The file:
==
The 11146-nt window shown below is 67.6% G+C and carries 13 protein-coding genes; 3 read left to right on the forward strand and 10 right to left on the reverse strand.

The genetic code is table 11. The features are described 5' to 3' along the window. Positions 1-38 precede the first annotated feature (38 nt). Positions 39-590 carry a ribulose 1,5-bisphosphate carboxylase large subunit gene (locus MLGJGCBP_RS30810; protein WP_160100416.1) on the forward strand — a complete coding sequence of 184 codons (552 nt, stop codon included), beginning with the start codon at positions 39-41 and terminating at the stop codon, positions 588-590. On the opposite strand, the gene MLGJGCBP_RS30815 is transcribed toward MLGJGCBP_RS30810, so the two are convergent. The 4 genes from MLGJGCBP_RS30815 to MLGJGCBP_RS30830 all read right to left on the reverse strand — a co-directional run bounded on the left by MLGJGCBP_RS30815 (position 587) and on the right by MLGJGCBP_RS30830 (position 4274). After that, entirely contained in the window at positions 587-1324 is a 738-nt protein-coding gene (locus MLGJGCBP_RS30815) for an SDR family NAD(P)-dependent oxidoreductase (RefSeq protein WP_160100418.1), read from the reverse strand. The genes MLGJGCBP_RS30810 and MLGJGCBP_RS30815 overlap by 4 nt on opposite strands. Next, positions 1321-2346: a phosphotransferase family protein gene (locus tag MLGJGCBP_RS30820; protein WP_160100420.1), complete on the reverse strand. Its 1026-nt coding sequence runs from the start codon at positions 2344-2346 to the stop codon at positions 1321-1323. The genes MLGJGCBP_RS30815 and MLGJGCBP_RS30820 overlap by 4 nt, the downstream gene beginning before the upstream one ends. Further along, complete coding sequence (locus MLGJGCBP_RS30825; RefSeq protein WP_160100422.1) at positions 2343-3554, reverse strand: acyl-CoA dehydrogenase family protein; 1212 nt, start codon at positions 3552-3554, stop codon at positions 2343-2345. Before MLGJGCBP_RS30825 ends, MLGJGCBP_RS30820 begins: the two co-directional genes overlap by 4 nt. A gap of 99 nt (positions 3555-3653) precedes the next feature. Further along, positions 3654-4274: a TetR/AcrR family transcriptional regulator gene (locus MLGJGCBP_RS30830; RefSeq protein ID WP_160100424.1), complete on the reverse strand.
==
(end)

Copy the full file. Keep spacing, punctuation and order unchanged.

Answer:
The 11146-nt window shown below is 67.6% G+C and carries 13 protein-coding genes; 3 read left to right on the forward strand and 10 right to left on the reverse strand.

The genetic code is table 11. The features are described 5' to 3' along the window. Positions 1-38 precede the first annotated feature (38 nt). Positions 39-590 carry a ribulose 1,5-bisphosphate carboxylase large subunit gene (locus MLGJGCBP_RS30810; protein WP_160100416.1) on the forward strand — a complete coding sequence of 184 codons (552 nt, stop codon included), beginning with the start codon at positions 39-41 and terminating at the stop codon, positions 588-590. On the opposite strand, the gene MLGJGCBP_RS30815 is transcribed toward MLGJGCBP_RS30810, so the two are convergent. The 4 genes from MLGJGCBP_RS30815 to MLGJGCBP_RS30830 all read right to left on the reverse strand — a co-directional run bounded on the left by MLGJGCBP_RS30815 (position 587) and on the right by MLGJGCBP_RS30830 (position 4274). After that, entirely contained in the window at positions 587-1324 is a 738-nt protein-coding gene (locus MLGJGCBP_RS30815) for an SDR family NAD(P)-dependent oxidoreductase (RefSeq protein WP_160100418.1), read from the reverse strand. The genes MLGJGCBP_RS30810 and MLGJGCBP_RS30815 overlap by 4 nt on opposite strands. Next, positions 1321-2346: a phosphotransferase family protein gene (locus tag MLGJGCBP_RS30820; protein WP_160100420.1), complete on the reverse strand. Its 1026-nt coding sequence runs from the start codon at positions 2344-2346 to the stop codon at positions 1321-1323. The genes MLGJGCBP_RS30815 and MLGJGCBP_RS30820 overlap by 4 nt, the downstream gene beginning before the upstream one ends. Further along, complete coding sequence (locus MLGJGCBP_RS30825; RefSeq protein WP_160100422.1) at positions 2343-3554, reverse strand: acyl-CoA dehydrogenase family protein; 1212 nt, start codon at positions 3552-3554, stop codon at positions 2343-2345. Before MLGJGCBP_RS30825 ends, MLGJGCBP_RS30820 begins: the two co-directional genes overlap by 4 nt. A gap of 99 nt (positions 3555-3653) precedes the next feature. Further along, positions 3654-4274: a TetR/AcrR family transcriptional regulator gene (locus MLGJGCBP_RS30830; RefSeq protein ID WP_160100424.1), complete on the reverse strand.